In defence of the National Party’s right to determine WHO holds positions of influence in the Party, and to exclude those it sees as ‘negative’…
It seems the judgement by those in the National Party higher echelons that Hawkes Bay’s Simon Lusk is a Danger To The Party persists.
I mentioned earlier that leaked National Party minutes were reported wherein Simon Lusk, who apparently operates as a kind of ‘behind the scenes’ ‘campaign advisor’ for hire (by referral only) was described as someone motivated by ‘a very negative agenda for the Party’ ‘that poses a serious risk to the Party‘.
In a new development: if Simon Lusk’s sometime promoter/accomplice (co-accused?) attack blogger Cameron Slater is to be believed (a stretch at times as others have observed) it seems wannabe National Party candidates are being screened for exclusion by the Party with a question which asks them if they are or have ever been ‘affiliated’ to Simon Lusk. (Whatever that means!)
What happened to freedom of association? you may ask. Yeah, well, it crossed my mind too. But let me play devil’s advocate for a moment and defend the National Party hierarchy’s absolute right to exclude what they see as malign influences from the Party of which they are stewards. (I’m not saying that they’re the devil!)
The men and women in National’s leadership making those judgements about Simon Lusk and Cameron Slater can’t just be said to be stupid or ill-informed, despite the near constant rain of abuse and denigration poured on some of them in a bombastic, jingoistic manner e.g. ‘Goodfellow and his stooges’ etc as a reference to the Party President? Tsk tsk.
A case of ‘Give a dog a bad name’?
Presumably, *IF* Cameron Slater is reporting accurately (yeah, I know) Simon Lusk is a marked man. And so are his apprentices. It’s a combination of give a dog a bad name and birds of a feather.* The Simon Lusk stigma, basically.
There have to be, surely, what top National Party figures regard as sound reasons beyond personality politics for those conclusions. Don’t there?
A vendetta is a “negative agenda”
I’ve been puzzling about what National’s senior whip Michael Woodhouse (who wrote the leaked minute) could have meant by his description of Simon Lusk as posing a ‘serious risk to the Party’ and driving a ‘very negative agenda for the Party’. Hmmm.
One thought comes to mind: Simon Lusk’s promoter Cameron Slater appears (to me) to be driven to at times act vengefully (and irrationally) — irrespective of likely outcomes or collateral damage. For instance, Law prof Andrew Geddis used the poetic title ‘Cameron Slater’s slighty wonky jihad’ (Part I & Part II — worth a read) to describe and examine how Cameron acted in relation to breaching name suppression orders, leading to his convictions:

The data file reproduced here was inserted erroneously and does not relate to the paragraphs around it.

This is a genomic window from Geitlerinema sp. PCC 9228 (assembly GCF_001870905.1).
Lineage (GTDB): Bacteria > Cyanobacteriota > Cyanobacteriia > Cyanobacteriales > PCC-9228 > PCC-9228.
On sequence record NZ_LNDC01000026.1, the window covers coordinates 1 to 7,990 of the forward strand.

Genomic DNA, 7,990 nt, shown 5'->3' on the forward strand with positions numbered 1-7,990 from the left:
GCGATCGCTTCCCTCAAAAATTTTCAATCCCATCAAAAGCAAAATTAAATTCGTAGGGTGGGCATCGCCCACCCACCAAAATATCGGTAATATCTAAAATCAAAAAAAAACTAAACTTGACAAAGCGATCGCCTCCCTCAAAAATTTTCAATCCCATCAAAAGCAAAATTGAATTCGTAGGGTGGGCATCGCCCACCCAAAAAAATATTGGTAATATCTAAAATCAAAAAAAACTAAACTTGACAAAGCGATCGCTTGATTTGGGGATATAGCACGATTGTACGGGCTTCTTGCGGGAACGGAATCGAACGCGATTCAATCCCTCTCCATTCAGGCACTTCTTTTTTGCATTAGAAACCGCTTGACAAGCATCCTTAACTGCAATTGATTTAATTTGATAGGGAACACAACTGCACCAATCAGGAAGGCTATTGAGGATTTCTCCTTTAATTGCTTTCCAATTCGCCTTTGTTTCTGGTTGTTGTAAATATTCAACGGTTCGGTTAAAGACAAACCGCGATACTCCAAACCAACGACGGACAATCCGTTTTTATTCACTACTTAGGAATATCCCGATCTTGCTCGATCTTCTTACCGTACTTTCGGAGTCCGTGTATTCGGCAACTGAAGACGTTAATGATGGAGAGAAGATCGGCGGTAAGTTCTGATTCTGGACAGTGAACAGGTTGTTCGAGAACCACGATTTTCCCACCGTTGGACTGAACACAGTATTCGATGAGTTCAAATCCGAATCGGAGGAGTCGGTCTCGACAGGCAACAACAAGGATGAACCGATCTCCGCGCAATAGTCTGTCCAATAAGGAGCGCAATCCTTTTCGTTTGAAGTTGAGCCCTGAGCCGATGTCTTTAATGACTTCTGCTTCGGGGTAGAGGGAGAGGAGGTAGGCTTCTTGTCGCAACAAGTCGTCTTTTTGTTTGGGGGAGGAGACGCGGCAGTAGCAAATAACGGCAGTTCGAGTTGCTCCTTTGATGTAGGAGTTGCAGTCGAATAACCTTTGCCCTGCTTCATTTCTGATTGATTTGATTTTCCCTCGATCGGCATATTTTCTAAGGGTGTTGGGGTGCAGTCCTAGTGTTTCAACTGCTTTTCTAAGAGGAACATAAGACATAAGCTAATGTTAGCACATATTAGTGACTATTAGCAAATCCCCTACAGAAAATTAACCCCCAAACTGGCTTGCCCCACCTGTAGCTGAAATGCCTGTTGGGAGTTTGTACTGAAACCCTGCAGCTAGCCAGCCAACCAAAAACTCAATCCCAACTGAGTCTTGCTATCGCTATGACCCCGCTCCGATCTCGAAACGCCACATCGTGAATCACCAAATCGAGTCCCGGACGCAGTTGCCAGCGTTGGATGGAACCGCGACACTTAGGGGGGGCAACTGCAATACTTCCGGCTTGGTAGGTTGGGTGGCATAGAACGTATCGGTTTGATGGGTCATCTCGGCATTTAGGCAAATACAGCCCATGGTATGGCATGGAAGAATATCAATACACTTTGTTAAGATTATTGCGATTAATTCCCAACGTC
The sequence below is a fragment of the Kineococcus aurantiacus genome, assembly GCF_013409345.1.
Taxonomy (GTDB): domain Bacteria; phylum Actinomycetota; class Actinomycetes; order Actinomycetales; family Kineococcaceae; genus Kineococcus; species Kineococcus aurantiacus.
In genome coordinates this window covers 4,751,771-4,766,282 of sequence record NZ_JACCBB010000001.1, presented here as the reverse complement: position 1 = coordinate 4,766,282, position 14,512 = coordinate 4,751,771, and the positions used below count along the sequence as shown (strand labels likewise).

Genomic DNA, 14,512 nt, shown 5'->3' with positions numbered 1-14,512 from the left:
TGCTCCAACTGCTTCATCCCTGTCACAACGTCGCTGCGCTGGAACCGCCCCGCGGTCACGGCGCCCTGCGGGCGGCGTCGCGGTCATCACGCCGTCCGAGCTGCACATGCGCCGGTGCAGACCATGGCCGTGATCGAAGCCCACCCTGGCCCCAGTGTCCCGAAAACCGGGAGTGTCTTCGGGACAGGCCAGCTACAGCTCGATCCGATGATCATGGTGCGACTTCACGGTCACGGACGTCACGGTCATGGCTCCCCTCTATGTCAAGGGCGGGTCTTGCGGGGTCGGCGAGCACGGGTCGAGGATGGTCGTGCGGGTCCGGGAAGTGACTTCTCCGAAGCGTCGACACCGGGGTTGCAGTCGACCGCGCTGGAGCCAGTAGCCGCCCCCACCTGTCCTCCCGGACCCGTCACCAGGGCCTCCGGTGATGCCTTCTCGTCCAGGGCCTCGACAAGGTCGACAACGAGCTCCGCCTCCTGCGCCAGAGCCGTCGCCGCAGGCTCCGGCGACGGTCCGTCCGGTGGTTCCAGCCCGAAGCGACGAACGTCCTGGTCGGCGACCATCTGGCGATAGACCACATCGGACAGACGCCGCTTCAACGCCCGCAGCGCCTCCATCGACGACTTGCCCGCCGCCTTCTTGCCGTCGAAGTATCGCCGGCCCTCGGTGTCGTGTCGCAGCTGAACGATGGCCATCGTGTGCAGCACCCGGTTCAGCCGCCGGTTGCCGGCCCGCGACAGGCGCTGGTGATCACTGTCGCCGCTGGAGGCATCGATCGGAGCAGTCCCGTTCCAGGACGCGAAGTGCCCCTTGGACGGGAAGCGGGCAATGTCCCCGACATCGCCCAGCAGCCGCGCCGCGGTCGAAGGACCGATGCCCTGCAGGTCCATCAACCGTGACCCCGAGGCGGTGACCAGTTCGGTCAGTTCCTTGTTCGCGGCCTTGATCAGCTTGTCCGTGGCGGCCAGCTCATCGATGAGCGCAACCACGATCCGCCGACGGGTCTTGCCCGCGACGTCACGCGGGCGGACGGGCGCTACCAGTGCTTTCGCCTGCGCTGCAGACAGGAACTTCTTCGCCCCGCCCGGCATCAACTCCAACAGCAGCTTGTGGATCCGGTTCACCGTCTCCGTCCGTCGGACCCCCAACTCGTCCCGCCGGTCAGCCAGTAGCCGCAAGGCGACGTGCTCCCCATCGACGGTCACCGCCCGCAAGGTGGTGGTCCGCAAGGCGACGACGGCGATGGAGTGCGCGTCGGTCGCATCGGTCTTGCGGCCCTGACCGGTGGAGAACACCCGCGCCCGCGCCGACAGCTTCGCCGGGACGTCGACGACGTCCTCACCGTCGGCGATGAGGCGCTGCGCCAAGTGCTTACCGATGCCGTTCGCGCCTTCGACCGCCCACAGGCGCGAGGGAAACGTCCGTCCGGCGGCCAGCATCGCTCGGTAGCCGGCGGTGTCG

[W]hen [Cameron Slater] engages in a poorly thought out campaign on his blogsite that impacts on the lives of other people in a pretty major way, and two of his friends say his depressive illness and the medication he takes for it have strongly affected his reasoning capabilities (to use shorthand, he is “mental” in the sense that “there is limited reasoning”, not “deranged or demented”), I think it worth pointing out the connection. Why? Because it shines a quite important light on whether it is a good idea to put the decision on whether or not to reveal the name of accused persons (and thus alleged victims) in his hands. No more and no less than that – it says nothing about him as a person or anything else he may choose to write on his blog.
My observation of Cameron Slater’s on-going vendetta against, for instance, former National Party President Michelle Boag (who displaced Cameron’s father John Slater as Party president in a ‘bitter battle’) recently even labeling Ms Boag ‘a lying poisonous scumbag’ among other grossly insulting epithets; and his repeated, highly personalized character attacks on current National Party President Peter Goodfellow make me question Cameron’s grip on reality, let alone realpolitik.
Despite his ceaseless self-promotion as some sort of ‘conscience’ of the National Party and repeated attempts to position himself as a far-sighted prophet crying in the wilderness, lamenting daisies crushed in the caterpillar tracks of the Party machine, Cameron seemingly fails to grasp the impact of his near-continuous public displays of nasty, personal, churlish disloyalty and disrespect for his fellow Party members. These things hurt the National Party. That seems indisputable.
So Cameron Slater has become more than just a loose cannon. It seems he is seen as ‘an enemy within‘ the National Party. And Cameron’s guru/Svengali Simon Lusk with him, apparently. From what’s emerging, the current National Party leadership has identified Simon Lusk as having a potentially baleful influence on future MPs: “A very negative agenda for the Party” really doesn’t sound flash, does it?
If the ‘screening questions’ reproduced above are accurate, well, that looks pretty bad. As already noted, the Party hierarchy must have its reasons for reaching that conclusion. I don’t know what the reasons might be, but why should anyone doubt the leadership’s right to protect the Party from someone they see as operating a ‘negative’ agenda?
Whatever lies underneath, judging by this ‘screening’ issue, it seems an ‘affiliation’ with Simon Lusk may be the kiss of death for any aspirant National MP. C’est la vie.
* huntin’ & shootin’ references deliberate 🙂